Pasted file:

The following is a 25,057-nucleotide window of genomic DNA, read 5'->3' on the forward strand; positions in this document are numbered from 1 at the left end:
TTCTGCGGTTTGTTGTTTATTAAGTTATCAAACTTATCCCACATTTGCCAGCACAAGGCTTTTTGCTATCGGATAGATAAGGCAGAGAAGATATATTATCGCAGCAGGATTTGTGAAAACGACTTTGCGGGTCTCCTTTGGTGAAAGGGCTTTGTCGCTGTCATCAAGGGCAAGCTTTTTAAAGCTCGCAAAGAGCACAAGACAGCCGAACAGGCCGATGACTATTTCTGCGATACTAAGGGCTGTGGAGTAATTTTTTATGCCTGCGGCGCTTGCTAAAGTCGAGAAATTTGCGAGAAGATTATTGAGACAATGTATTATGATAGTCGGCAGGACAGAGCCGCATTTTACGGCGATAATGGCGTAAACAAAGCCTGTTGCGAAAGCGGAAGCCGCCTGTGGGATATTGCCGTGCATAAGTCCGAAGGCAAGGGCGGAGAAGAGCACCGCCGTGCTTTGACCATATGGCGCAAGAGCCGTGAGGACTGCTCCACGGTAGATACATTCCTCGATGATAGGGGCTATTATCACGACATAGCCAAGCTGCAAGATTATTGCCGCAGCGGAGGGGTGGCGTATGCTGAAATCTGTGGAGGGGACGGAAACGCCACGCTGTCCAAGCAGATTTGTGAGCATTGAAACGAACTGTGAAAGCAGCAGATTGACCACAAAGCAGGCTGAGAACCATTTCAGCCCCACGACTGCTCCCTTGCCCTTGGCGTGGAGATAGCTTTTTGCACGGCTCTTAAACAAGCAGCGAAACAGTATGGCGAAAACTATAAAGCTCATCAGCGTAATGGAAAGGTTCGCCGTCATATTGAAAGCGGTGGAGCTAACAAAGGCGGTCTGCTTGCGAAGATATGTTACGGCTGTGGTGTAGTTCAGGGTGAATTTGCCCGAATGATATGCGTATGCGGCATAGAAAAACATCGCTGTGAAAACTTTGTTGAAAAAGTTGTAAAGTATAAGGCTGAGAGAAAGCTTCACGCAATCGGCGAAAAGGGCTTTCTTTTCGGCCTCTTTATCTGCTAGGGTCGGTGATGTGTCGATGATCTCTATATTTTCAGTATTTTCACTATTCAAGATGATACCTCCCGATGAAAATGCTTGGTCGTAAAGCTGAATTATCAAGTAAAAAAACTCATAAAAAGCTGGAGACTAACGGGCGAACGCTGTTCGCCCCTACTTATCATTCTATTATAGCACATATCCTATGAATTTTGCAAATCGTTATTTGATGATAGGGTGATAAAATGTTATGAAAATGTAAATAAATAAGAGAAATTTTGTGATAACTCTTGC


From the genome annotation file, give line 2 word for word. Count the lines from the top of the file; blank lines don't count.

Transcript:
TTCTGCGGTTTGTTGTTTATTAAGTTATCAAACTTATCCCACATTTGCCAGCACAAGGCTTTTTGCTATCGGATAGATAAGGCAGAGAAGATATATTATCGCAGCAGGATTTGTGAAAACGACTTTGCGGGTCTCCTTTGGTGAAAGGGCTTTGTCGCTGTCATCAAGGGCAAGCTTTTTAAAGCTCGCAAAGAGCACAAGACAGCCGAACAGGCCGATGACTATTTCTGCGATACTAAGGGCTGTGGAGTAATTTTTTATGCCTGCGGCGCTTGCTAAAGTCGAGAAATTTGCGAGAAGATTATTGAGACAATGTATTATGATAGTCGGCAGGACAGAGCCGCATTTTACGGCGATAATGGCGTAAACAAAGCCTGTTGCGAAAGCGGAAGCCGCCTGTGGGATATTGCCGTGCATAAGTCCGAAGGCAAGGGCGGAGAAGAGCACCGCCGTGCTTTGACCATATGGCGCAAGAGCCGTGAGGACTGCTCCACGGTAGATACATTCCTCGATGATAGGGGCTATTATCACGACATAGCCAAGCTGCAAGATTATTGCCGCAGCGGAGGGGTGGCGTATGCTGAAATCTGTGGAGGGGACGGAAACGCCACGCTGTCCAAGCAGATTTGTGAGCATTGAAACGAACTGTGAAAGCAGCAGATTGACCACAAAGCAGGCTGAGAACCATTTCAGCCCCACGACTGCTCCCTTGCCCTTGGCGTGGAGATAGCTTTTTGCACGGCTCTTAAACAAGCAGCGAAACAGTATGGCGAAAACTATAAAGCTCATCAGCGTAATGGAAAGGTTCGCCGTCATATTGAAAGCGGTGGAGCTAACAAAGGCGGTCTGCTTGCGAAGATATGTTACGGCTGTGGTGTAGTTCAGGGTGAATTTGCCCGAATGATATGCGTATGCGGCATAGAAAAACATCGCTGTGAAAACTTTGTTGAAAAAGTTGTAAAGTATAAGGCTGAGAGAAAGCTTCACGCAATCGGCGAAAAGGGCTTTCTTTTCGGCCTCTTTATCTGCTAGGGTCGGTGATGTGTCGATGATCTCTATATTTTCAGTATTTTCACTATTCAAGATGATACCTCCCGATGAAAATGCTTGGTCGTAAAGCTGAATTATCAAGTAAAAAAACTCATAAAAAGCTGGAGACTAACGGGCGAACGCTGTTCGCCCCTACTTATCATTCTATTATAGCACATATCCTATGAATTTTGCAAATCGTTATTTGATGATAGGGTGATAAAATGTTATGAAAATGTAAATAAATAAGAGAAATTTTGTGATAACTCTTGC